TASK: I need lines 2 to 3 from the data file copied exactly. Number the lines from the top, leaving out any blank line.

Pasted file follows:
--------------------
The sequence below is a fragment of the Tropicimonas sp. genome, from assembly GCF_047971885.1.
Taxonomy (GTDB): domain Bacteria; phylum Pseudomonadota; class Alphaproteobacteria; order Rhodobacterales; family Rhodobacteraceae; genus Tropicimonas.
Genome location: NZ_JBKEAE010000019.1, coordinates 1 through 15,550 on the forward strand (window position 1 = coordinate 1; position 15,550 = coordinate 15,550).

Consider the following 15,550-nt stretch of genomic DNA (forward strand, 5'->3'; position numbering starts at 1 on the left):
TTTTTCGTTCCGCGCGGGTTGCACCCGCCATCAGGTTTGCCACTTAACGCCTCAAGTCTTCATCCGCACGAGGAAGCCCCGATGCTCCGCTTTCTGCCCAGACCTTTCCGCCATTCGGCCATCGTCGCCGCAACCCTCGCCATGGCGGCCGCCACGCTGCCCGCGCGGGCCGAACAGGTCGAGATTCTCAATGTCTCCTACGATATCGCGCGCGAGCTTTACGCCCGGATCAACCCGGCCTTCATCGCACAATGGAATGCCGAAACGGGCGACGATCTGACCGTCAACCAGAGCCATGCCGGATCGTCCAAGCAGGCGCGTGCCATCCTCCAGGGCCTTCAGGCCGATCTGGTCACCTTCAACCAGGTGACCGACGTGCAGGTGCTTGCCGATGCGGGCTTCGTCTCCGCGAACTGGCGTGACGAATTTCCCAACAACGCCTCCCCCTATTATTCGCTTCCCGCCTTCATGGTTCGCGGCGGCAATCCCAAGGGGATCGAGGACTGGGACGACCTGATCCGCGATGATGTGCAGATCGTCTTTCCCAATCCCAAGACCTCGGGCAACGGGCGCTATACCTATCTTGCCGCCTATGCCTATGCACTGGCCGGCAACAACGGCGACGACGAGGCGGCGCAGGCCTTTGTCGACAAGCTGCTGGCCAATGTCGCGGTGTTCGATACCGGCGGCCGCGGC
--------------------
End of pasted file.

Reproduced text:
Taxonomy (GTDB): domain Bacteria; phylum Pseudomonadota; class Alphaproteobacteria; order Rhodobacterales; family Rhodobacteraceae; genus Tropicimonas.
Genome location: NZ_JBKEAE010000019.1, coordinates 1 through 15,550 on the forward strand (window position 1 = coordinate 1; position 15,550 = coordinate 15,550).